Back up for one last trip. In late August I did four days on the numbered lakes and as September went by, I thought I'd squeeze in one last one before it got too cold. I checked my work schedule and the best time would have been a long weekend starting on Thurs Oct 15, and when I first looked at the extended forecast it was highs around 60 and lows around 40. Not too bad.
But then every day the forecast started to get colder and colder, to the point where just before I left it was calling for highs in the mid-high 30s and lows in the high teens or low 20s, and several inches of snow on Saturday. Well, !@%*$. It'll be memorable, right? And as long as I remembered my rules of a solo (take it slow, don't be stupid, if you !*%@ up there's no one there to help you) I'll be fine. I told my friends and family to watch for headlines of "local idiot capsizes, freezes to death." I picked up some more wool socks, smartwool long underwear, a thermolite liner for the sleeping bag, etc.
4:45 am, up and out the door, 4 hours north to Ely. I had my usual McDonalds breakfast on the way up, in Cloquet instead of Virginia, and got to Ely by 9. This time I tried a Northwind Solo canoe as the past two trips I used a Wenonah Prism. I think I prefer the Northwind, but I'll alternate between the two a few times to be sure.
It was a gorgeous day. Sunny, so even though it was about 37 degrees I was paddling with no hat, no jacket, no gloves. I tucked a reflective space blanket package in the life jacket just in case I was going to make headlines of local idiot capsizes, and I eased my way through lakes one, two, and three back to the island on the north side of Three I stayed at in August.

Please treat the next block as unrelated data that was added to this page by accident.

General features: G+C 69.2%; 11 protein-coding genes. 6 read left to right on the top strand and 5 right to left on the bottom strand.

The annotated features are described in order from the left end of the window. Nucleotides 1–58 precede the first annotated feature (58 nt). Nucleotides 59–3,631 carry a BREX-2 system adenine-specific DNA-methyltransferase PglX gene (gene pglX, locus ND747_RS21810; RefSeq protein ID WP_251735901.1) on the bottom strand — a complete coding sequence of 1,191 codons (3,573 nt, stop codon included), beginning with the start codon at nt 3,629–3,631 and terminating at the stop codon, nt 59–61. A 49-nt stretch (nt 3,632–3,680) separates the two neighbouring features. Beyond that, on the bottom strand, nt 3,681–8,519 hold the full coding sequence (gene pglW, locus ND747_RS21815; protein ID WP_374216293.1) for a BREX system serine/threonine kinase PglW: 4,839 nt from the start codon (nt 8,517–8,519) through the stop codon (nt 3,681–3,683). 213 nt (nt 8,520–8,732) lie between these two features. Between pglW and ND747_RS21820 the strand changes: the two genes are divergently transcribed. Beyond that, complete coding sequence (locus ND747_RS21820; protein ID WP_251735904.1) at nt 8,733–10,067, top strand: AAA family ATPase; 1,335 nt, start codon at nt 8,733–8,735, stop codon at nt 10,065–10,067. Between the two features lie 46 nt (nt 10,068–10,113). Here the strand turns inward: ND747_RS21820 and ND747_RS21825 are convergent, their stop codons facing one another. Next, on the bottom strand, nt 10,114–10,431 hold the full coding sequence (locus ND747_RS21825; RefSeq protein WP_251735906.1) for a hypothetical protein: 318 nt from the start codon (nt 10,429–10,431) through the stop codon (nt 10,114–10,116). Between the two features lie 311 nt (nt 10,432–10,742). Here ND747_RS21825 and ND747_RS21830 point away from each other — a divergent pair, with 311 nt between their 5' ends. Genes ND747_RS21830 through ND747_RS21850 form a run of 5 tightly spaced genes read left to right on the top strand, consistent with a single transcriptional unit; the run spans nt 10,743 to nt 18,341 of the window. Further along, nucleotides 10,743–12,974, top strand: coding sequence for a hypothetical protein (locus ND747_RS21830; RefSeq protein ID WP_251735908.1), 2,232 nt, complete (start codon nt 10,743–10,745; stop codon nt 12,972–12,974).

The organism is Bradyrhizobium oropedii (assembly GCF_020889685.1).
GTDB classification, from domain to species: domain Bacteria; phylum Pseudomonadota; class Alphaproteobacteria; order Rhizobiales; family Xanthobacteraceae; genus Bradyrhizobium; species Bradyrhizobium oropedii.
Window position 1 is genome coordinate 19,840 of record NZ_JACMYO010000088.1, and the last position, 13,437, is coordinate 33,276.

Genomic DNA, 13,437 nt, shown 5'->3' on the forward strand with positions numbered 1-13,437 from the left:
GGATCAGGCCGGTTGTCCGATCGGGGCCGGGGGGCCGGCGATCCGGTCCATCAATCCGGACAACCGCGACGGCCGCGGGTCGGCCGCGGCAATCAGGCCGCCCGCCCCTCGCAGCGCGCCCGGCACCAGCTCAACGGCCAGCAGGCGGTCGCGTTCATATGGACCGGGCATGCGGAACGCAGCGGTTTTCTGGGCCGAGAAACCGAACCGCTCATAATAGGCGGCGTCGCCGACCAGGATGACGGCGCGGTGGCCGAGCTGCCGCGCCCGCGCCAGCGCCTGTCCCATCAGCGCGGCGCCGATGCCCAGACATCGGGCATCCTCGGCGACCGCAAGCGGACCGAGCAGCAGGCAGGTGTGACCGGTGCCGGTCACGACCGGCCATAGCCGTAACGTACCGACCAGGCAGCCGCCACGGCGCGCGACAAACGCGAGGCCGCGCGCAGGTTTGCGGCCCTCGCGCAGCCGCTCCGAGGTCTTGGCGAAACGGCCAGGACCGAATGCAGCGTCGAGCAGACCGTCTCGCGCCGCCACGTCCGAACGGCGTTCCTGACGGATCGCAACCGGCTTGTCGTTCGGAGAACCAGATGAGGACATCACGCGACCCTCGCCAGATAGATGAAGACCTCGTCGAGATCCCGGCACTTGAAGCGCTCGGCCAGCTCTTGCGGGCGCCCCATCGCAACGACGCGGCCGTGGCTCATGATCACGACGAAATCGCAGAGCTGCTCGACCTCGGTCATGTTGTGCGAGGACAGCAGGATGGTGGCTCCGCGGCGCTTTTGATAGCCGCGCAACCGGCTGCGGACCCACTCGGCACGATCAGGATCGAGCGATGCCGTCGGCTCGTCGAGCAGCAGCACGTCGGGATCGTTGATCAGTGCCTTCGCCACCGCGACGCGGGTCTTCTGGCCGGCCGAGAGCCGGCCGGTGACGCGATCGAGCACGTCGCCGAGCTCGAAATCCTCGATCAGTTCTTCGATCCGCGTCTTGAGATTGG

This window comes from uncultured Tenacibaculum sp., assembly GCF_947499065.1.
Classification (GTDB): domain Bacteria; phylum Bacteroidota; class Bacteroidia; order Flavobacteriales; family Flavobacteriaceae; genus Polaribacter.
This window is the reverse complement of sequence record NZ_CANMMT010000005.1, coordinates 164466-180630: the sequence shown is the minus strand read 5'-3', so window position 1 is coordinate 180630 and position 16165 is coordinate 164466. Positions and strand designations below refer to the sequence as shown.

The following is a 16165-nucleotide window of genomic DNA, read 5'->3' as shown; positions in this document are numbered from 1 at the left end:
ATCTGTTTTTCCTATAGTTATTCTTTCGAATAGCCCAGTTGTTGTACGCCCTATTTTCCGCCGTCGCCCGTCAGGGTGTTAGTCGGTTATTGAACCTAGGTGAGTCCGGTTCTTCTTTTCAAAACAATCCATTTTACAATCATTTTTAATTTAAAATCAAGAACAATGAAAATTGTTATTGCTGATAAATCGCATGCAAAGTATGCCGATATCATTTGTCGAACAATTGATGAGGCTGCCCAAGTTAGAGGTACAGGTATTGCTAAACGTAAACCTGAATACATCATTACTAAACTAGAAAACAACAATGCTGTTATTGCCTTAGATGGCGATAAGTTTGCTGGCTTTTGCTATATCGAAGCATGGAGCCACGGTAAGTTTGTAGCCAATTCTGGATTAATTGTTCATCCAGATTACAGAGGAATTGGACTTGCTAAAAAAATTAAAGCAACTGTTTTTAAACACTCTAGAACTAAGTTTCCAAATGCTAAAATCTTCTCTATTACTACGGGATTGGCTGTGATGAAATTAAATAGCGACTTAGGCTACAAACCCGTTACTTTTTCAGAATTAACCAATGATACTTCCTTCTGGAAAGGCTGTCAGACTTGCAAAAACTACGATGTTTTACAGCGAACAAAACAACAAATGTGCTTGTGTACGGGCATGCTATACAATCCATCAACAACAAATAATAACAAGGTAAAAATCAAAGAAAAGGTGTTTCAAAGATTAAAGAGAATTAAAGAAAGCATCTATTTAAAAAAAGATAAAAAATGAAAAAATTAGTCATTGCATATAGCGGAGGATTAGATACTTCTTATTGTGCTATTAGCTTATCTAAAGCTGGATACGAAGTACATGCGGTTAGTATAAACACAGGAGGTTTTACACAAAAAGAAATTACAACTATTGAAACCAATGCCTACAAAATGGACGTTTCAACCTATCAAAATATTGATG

At the entry point there was one guy on a kayak, and 6 people (one group? two?) who were taking their time. I saw no one else through One and Two, other than a duo in a tandem who I caught up with at the portage into Two, and passed them on my way down to the island. Compared to August, where every single site through Three was occupied, this was a pleasant change of pace.
I got ashore, I opened the bear barrel for a granola bar and left it open for a minute while I set up the tent, and then caught a squirrel with his paws up on the side trying to get in. I screwed the lid back on, but by then he decided it was worth some effort, and when my back was turned I caught him trying to gnaw through the lid. I don't have claw marks from a black bear on the bearvault, but I do have teeth marks from a determined squirrel.
Since it was going to be so cold, I decided it was also the perfect time to pack a lot more fresh meat than usual. First night? CHEESESTEAKS. But as I was frying up the beef, and mixing in the onions and green peppers, the mice, chipmunks, and red and grey squirrels all came out in force. I saw my loaf of bread wobbling from side to side - because there was a mouse gnawing on the other end of it a foot away from me. Little !%@*.
6:15 pm sunset. Wind blowing, cold as hell. I burrowed into the thermolite liner, into the sleeping bag, and realized I couldn't feel my toes, and the liner was so tight that I couldn't grab them with my hands to warm up. The things you learn how to handle when solo camping below freezing for the first time. Also, helpful things like "zip up the windows on your tent, because you're losing heat through that, idiot" and "maybe pull your sleeping bag up to your neck both above you and below you, because that'll keep you warmer."